Streptococcal disease in pigs is an endemic problem caused by Streptococcus suis (S. suis), mostly recognized by neurological clinical signs associated with meningitis, stiff joints, and mortality in the post-weaning phase12. The fight against S. suis has been a long-time struggle for swine producers, veterinarians, and researchers worldwide.
Currently, the use of antibiotics is being limited in some places all over the world, meaning swine producers are going to have to depend on prevention methods other than prophylactic/metaphylatic use of antibiotics.3
S. suis is considered one of the most important bacterial swine pathogens leading to important economic losses to the porcine industry worldwide. It has been reported globally in both traditional and intensive swine operations.4
S. suis is a zoonotic
Asian countries highlight the public health importance of this infection.2
Up to 100% of pigs in a herd are carriers of this bacterium, meaning they are colonized without demonstrating clinical signs. That said, these carrier pigs can still pass on the bacteria to other animals.4
S. suis is highly present in the pig’s oral cavity and transmission occurs across productive phases. Saliva microbiota includes Streptococcus spp. at: 5
S. suis varies in its genetic makeup around the world complicating its diagnostic and epidemiological surveillance. S. suis is also an important globally emerging zoonotic disease for swine industry workers (occupational disease).3
Serotypes 2,3,7, 8 and 9 are the most prevalent serotypes isolated from clinical pig cases in most of the regions, but there is an urgent need for new data from most of the countries on the serotype distribution of S. suis strains isolated from diseased pigs.6
The disease is empirically associated with healthy and heavy piglets, which consume high volumes of sow milk and adapt poorly to solid feed through weaning. They suffer inadequate uptake of nutrients early post-weaning with some villous atrophy, and afterward (3-7 days afterward) abruptly consume large amounts of feed.7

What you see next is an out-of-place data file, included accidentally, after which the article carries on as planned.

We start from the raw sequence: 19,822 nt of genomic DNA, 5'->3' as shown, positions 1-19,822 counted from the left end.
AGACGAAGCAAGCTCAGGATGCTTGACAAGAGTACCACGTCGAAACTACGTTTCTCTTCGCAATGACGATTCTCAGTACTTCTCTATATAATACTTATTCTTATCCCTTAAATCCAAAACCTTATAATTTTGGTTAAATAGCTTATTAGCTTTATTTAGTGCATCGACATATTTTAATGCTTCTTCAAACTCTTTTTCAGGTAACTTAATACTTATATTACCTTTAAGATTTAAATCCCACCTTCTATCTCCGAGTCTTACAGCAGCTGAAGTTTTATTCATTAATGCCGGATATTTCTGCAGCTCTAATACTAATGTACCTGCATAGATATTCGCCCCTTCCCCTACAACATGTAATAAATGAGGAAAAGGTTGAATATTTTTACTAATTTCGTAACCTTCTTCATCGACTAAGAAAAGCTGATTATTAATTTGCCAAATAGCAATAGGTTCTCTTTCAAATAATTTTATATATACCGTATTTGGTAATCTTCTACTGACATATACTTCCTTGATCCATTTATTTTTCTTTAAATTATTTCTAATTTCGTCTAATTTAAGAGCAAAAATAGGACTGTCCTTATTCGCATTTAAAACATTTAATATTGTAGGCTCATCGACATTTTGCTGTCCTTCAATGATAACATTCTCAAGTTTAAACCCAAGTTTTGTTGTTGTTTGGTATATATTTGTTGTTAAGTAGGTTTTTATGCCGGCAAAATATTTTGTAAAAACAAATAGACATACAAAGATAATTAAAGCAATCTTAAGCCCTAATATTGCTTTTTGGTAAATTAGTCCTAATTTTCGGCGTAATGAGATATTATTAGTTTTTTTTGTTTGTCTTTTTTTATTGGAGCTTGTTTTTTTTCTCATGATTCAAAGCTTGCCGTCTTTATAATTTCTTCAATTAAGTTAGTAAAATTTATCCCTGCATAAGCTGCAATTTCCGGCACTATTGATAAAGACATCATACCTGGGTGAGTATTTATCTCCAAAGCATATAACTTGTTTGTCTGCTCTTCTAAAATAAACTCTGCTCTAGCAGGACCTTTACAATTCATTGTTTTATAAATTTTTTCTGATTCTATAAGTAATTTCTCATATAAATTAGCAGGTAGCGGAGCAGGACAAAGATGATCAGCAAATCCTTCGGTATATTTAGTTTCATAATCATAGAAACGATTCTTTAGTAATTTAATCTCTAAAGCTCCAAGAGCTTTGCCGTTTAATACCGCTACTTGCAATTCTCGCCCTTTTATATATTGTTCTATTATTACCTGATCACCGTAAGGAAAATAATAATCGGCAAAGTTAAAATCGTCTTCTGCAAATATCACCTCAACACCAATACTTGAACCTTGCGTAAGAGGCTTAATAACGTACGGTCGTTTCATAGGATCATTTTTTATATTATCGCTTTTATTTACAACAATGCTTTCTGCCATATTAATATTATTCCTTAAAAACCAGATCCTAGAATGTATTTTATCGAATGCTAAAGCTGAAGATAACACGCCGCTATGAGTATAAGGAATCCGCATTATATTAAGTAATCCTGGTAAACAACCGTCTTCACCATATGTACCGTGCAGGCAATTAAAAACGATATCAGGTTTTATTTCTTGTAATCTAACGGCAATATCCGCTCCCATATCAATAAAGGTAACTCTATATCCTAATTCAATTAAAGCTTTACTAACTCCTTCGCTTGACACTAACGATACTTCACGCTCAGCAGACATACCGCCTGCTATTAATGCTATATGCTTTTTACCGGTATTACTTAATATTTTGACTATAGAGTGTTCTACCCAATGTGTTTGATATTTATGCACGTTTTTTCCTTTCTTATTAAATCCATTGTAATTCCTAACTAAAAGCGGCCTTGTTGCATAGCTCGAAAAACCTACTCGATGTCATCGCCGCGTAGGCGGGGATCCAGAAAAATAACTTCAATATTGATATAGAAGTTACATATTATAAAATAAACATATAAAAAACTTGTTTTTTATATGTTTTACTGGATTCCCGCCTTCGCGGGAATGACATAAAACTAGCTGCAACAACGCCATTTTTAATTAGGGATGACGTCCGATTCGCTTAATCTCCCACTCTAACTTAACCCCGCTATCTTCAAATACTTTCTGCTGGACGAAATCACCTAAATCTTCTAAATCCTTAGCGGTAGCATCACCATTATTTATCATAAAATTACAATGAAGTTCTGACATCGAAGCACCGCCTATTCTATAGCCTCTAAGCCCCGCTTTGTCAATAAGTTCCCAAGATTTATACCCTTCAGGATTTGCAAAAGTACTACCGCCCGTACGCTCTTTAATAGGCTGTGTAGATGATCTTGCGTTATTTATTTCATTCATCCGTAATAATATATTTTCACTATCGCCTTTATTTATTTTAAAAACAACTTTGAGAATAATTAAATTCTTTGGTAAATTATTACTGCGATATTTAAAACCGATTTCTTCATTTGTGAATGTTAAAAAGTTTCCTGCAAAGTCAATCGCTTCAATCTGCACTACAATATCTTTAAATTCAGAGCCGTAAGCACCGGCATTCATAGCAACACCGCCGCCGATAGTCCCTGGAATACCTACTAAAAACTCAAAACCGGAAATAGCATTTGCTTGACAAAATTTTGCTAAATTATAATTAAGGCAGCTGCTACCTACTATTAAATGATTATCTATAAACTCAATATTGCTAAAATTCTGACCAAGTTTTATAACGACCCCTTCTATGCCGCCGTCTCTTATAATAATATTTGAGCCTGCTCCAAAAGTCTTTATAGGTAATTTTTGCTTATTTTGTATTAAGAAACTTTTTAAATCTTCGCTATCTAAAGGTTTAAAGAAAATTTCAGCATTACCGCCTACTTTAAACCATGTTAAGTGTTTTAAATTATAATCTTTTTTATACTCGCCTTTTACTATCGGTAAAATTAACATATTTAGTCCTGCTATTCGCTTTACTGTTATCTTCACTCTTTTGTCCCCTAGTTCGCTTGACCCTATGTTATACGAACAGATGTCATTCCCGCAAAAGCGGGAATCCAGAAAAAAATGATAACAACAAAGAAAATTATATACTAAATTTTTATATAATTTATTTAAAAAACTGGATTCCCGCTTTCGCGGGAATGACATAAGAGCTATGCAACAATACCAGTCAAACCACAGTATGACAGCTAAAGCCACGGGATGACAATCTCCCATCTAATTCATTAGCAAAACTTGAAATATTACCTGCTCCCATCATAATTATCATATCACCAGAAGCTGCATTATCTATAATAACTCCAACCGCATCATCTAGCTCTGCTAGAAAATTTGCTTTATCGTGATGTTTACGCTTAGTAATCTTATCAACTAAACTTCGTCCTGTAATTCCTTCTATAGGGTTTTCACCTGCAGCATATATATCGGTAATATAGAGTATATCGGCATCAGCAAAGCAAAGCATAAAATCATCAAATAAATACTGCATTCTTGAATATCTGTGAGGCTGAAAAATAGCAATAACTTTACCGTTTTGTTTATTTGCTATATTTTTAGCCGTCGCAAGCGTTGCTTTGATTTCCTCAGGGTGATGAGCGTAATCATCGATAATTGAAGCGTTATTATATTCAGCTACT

Lactating piglets, nursery and fattening pigs may show:
- Occasional arthritis.
- Sudden death.
- Lateralized head.
- Lateral twitching eye movements (nystagmus).
- Animal is sideways, it has a pedaling movement and produces foam in the mouth.
A history of recurrent presence of meningitis in weaned pigs is very indicative; it is confirmed by isolation of the organism from the brain.8
Treatment and prevention
The strategies for the control of Streptococcus suis imply different management measures in the farrowing room and the nurseries, all of them aimed at reducing the transmission from the dam to her litter and to improve the environmental conditions and the density in the nurseries.9
Transmission of this pathogen is generally believed to occur between healthy carrier sows and their offspring, so the carrier status of S. suis in healthy sows is important for the control of S. suis infections in pigs, especially in suckling and growing pigs.10
1. Lun et et al., 2007.
2. Goyette-Desjardins et al., 2014.
3. Segura M., 2015.
4. Gottschalk M. and Segura M., 2019.
5. Murase et al., 2019.
6. Goyette-Desjardins G. Streptococcus suis, an important pig pathogen and emerging zoonotic agent—an update on the worldwide distribution based on serotyping and sequence typing. Emerging Microbes & Infections. 2014.
7. Fabà L. Streptococcus suis: is nutritional intervention possible?, pig333.com. 2021.
8. Streptococcal infections. Diseases manual. pig333.com
9. Wennberg J. Are the nurseries becoming more complicated? (3/3) Streptococcus suis. pig333.com. 2018.
10. Zhang C. et al., Prevalence of Streptococcus suis Isolated from Clinically Healthy Sows in China. Agricultural Sciences in China. 2009.
Download the disease infographic
MSD Animal Health solutions to control Streptococcus suis
SowCare: Porcilis® Strepsuis
SowCare: Porcilis® Strepsuis is an inactivated bacterial vaccine for the prevention of streptococcosis in pigs, caused by strains of Streptococcus suis serotype 2.
Active immunisation of pigs and passive immunisation of sows and gilts against clinical signs due to Streptococcus suis serotype 2 infection.
For active immunization:
Onset of immunity: 1 week after the booster vaccination
Duration of immunity: At least 2 weeks
For passive inmunization:
Duration of immunity: 3 weeks, provided that the piglets received sufficient colostrum at the first day after birth.
- Quick onset of immunity.
- Reduces mortality and clinical signs due to Streptococcus suis serotype 2 infection.
HOW TO USE IT
- Piglets: Two vaccinations each of 2 ml: 3 weeks apart, from 2 weeks of age.
- Sows and gilts (non-vaccinated): Two vaccinations with an interval of 4 weeks, the second dose is administered 2-4 weeks before the expected farrowing date. Revaccination is carried out once for 2-4 weeks before the expected date of farrowing.